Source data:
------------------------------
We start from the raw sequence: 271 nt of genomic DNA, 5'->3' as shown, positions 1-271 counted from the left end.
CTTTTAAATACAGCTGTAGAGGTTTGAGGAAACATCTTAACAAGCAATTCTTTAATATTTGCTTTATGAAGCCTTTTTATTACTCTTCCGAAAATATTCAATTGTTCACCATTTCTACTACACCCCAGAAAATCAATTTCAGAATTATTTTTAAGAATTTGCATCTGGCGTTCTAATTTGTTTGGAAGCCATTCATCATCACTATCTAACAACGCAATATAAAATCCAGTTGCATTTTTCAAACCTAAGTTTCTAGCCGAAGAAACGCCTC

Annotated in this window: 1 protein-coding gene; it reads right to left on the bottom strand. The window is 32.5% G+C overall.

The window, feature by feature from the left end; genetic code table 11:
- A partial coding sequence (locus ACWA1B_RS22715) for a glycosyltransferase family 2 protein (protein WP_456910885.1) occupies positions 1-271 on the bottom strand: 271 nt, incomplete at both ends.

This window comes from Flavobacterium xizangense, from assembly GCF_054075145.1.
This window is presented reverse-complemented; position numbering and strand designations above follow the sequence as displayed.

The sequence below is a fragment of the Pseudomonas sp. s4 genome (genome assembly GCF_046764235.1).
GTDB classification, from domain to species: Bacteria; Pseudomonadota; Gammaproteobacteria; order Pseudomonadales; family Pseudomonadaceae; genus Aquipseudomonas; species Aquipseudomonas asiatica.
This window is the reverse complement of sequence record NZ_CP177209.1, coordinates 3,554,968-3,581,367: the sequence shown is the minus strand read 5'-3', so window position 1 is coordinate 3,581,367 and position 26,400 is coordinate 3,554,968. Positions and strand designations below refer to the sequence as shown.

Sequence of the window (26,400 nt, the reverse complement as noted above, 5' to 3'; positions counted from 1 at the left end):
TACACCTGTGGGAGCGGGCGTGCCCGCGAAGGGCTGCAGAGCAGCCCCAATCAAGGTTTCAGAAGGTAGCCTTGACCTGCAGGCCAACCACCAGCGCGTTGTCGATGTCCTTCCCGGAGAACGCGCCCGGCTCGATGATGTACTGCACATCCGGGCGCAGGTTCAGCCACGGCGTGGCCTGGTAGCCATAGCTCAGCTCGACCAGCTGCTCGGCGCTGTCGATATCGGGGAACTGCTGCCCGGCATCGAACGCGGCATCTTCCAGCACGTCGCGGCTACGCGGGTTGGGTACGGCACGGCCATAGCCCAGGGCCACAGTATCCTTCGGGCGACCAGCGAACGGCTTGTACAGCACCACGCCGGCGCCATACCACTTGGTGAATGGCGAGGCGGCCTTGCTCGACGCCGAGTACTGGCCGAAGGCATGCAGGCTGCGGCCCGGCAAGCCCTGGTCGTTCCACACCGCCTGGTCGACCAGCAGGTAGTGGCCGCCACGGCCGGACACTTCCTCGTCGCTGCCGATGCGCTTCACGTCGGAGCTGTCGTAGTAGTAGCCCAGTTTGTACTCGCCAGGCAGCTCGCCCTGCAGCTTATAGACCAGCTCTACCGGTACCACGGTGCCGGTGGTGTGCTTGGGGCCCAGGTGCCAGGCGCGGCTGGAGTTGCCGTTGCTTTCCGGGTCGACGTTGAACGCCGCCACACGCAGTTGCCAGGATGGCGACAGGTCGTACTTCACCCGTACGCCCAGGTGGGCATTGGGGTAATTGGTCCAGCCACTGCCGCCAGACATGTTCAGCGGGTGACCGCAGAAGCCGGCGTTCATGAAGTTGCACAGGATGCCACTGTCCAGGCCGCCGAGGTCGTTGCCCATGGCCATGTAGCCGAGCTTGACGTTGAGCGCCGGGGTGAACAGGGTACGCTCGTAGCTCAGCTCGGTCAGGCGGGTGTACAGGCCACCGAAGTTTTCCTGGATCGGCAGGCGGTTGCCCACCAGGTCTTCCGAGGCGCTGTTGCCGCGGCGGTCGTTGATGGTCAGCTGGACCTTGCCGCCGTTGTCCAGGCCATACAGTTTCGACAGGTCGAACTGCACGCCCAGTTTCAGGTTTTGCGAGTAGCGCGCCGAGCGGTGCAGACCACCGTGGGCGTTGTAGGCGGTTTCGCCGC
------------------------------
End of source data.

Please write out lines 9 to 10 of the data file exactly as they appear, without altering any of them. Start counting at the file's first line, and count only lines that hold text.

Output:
GTDB classification, from domain to species: Bacteria; Pseudomonadota; Gammaproteobacteria; order Pseudomonadales; family Pseudomonadaceae; genus Aquipseudomonas; species Aquipseudomonas asiatica.
This window is the reverse complement of sequence record NZ_CP177209.1, coordinates 3,554,968-3,581,367: the sequence shown is the minus strand read 5'-3', so window position 1 is coordinate 3,581,367 and position 26,400 is coordinate 3,554,968. Positions and strand designations below refer to the sequence as shown.